The US Regulator Probes United's Boeing 737 Missing Panel Mid-Flight

The Federal Aviation Administration (FAA) has launched an investigation into the loss of an external panel from a United Airlines Boeing 737-800 during a flight from San Francisco to Medford Airport in Oregon on Friday. The flight, United Flight 433, carried a total of 139 passengers and six crew members, all of whom arrived safely at their destination despite the missing panel. The FAA and United Airlines have both confirmed that a post-landing inspection of the 25-year-old airplane by the airline revealed the missing panel. The airline has also stated that it plans to conduct its own investigation into the incident. According to United Airlines' statement, no emergency was declared during the flight, as there was no indication of damage. However, the airline has stated that it will conduct a thorough examination of the plane and make all necessary repairs before it returns to service.


The Rogue Valley Times posted a dramatic photo of the airplane with the missing panel, which led to traffic being briefly halted at the airport to search for the panel. FAA records indicate that the plane was built in late 1998. In the aftermath of an Alaska Airlines Boeing 737-900 mid-air emergency that was caused by a door plug blowout, there has been increased scrutiny of U.S. aviation incidents. This incident has added to the focus on Boeing, which has been under heavy regulatory scrutiny since the January 5 incident. The company is currently being investigated for its safety and quality standards in its production process.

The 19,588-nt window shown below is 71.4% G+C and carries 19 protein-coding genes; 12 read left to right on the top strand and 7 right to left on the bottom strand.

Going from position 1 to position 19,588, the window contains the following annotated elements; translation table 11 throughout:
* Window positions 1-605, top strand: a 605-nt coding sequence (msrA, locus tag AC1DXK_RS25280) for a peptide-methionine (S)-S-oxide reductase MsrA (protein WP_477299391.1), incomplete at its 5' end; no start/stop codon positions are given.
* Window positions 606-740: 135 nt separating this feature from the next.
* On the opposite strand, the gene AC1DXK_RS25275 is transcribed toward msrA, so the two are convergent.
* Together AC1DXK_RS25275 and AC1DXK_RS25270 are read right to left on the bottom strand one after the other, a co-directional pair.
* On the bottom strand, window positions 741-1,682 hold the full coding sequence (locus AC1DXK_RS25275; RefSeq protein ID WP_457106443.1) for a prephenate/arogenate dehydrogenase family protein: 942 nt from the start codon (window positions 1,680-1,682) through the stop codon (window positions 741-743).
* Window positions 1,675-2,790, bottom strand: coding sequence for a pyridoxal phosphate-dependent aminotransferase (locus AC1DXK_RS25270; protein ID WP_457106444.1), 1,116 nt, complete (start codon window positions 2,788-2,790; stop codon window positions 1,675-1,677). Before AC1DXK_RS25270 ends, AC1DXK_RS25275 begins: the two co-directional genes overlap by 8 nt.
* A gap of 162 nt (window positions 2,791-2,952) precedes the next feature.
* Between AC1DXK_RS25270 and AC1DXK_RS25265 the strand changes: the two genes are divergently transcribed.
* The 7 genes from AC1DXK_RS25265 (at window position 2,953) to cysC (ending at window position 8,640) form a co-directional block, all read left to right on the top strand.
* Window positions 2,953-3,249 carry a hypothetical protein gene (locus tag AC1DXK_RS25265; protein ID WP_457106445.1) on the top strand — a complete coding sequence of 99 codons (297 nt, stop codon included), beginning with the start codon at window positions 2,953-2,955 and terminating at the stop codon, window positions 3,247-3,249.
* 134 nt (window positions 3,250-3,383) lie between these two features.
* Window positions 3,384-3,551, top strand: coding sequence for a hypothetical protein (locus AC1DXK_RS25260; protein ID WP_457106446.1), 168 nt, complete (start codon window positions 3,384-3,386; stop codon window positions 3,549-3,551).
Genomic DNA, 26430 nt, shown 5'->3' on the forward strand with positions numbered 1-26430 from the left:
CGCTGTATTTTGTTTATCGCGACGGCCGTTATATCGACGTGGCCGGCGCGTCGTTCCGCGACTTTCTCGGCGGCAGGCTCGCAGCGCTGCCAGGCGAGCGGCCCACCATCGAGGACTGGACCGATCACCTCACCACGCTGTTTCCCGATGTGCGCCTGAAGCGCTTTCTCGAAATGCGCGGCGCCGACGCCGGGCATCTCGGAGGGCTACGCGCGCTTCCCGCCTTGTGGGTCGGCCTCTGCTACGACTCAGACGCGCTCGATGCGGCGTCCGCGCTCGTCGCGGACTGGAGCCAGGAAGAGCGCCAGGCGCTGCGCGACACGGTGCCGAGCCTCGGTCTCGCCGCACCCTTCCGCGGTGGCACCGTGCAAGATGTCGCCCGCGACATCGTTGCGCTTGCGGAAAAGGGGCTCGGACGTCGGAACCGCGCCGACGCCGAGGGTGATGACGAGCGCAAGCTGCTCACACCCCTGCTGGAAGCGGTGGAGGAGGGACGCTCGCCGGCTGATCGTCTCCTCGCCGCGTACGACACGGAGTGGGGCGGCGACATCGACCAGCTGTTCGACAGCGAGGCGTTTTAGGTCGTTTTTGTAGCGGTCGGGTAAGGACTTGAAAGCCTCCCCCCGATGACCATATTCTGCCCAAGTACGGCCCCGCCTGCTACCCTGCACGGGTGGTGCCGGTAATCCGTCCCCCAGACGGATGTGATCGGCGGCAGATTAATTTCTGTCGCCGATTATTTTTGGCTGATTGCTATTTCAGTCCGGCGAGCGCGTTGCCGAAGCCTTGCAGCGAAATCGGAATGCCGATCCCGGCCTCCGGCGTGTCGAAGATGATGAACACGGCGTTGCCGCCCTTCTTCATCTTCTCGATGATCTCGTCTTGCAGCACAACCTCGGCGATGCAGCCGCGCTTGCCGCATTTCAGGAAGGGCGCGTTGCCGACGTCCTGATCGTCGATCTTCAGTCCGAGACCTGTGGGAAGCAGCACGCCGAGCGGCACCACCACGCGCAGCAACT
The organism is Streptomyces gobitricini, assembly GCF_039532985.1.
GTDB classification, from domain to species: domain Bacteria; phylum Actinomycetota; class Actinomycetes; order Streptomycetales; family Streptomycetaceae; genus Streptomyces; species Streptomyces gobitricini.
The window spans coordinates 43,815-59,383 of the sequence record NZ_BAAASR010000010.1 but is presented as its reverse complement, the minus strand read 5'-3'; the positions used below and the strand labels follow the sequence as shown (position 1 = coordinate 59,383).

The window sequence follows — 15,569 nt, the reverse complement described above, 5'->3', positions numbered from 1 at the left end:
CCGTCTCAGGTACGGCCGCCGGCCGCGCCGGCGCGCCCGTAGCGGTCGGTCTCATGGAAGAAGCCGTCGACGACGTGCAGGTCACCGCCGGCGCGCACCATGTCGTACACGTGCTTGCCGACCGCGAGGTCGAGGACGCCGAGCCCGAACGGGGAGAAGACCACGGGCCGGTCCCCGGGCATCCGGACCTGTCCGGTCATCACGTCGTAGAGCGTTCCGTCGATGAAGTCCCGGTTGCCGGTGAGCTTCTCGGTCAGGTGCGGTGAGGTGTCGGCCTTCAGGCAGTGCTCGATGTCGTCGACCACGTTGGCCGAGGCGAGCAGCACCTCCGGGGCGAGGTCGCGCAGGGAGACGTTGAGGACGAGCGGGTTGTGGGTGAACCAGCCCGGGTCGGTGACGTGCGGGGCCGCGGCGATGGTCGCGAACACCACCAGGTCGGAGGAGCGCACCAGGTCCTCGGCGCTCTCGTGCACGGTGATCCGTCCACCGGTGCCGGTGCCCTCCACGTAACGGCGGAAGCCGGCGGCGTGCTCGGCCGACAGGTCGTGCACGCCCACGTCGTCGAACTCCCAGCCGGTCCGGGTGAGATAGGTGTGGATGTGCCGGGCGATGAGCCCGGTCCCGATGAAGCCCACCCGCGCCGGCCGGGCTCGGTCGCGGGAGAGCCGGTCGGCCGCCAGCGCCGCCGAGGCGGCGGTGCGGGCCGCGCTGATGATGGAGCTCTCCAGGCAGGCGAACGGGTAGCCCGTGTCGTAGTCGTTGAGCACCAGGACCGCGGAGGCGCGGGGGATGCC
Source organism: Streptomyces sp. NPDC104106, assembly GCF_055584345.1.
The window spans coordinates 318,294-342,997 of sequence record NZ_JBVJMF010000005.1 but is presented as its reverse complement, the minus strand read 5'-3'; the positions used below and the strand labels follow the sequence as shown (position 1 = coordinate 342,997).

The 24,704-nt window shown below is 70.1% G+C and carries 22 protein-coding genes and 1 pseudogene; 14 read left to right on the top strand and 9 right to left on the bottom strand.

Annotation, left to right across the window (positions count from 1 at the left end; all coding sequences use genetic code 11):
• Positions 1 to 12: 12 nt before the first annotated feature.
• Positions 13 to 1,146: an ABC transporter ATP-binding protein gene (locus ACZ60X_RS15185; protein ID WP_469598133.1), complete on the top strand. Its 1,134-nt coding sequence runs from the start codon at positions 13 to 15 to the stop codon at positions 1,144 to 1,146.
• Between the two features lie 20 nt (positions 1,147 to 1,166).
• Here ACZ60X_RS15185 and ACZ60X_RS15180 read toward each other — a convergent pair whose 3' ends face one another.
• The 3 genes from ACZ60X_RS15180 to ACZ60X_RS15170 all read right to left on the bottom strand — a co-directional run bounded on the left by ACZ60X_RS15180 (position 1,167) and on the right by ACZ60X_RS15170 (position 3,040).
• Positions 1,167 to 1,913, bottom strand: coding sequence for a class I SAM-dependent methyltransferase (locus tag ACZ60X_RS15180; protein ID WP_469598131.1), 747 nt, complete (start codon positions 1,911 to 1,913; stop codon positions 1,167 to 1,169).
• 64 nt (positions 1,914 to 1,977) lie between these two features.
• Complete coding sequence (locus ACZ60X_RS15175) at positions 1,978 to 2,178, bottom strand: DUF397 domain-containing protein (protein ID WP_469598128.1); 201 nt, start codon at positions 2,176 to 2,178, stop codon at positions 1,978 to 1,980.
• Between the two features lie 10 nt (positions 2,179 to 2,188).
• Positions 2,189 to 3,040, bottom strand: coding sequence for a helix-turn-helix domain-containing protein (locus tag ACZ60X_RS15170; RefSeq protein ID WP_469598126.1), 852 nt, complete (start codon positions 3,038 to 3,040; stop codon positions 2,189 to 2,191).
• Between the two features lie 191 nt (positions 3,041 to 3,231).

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In addition to this incident, there have been several other incidents involving United Airlines-operated Boeing planes in the past week. Last week, a Boeing 737-800 rolled off the runway in Houston, which prompted investigations. Also, a Boeing 777-200 bound for Japan lost a tire after takeoff from San Francisco and was diverted to Los Angeles, where it landed safely. On March 4, a United Boeing 737 bound for Florida and departing from Houston returned to the airport after the engine ingested some plastic bubble wrap that was on the airfield prior to departure. Flames coming out of the engine were shown in social media posts. 

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Overall, the incident involving the United Airlines Boeing 737-800 has raised concerns about the safety and maintenance of aircraft in the U.S. aviation industry, particularly for Boeing planes. The FAA and United Airlines have assured the public that they take these concerns seriously and are taking steps to ensure the safety of all passengers and crew members.

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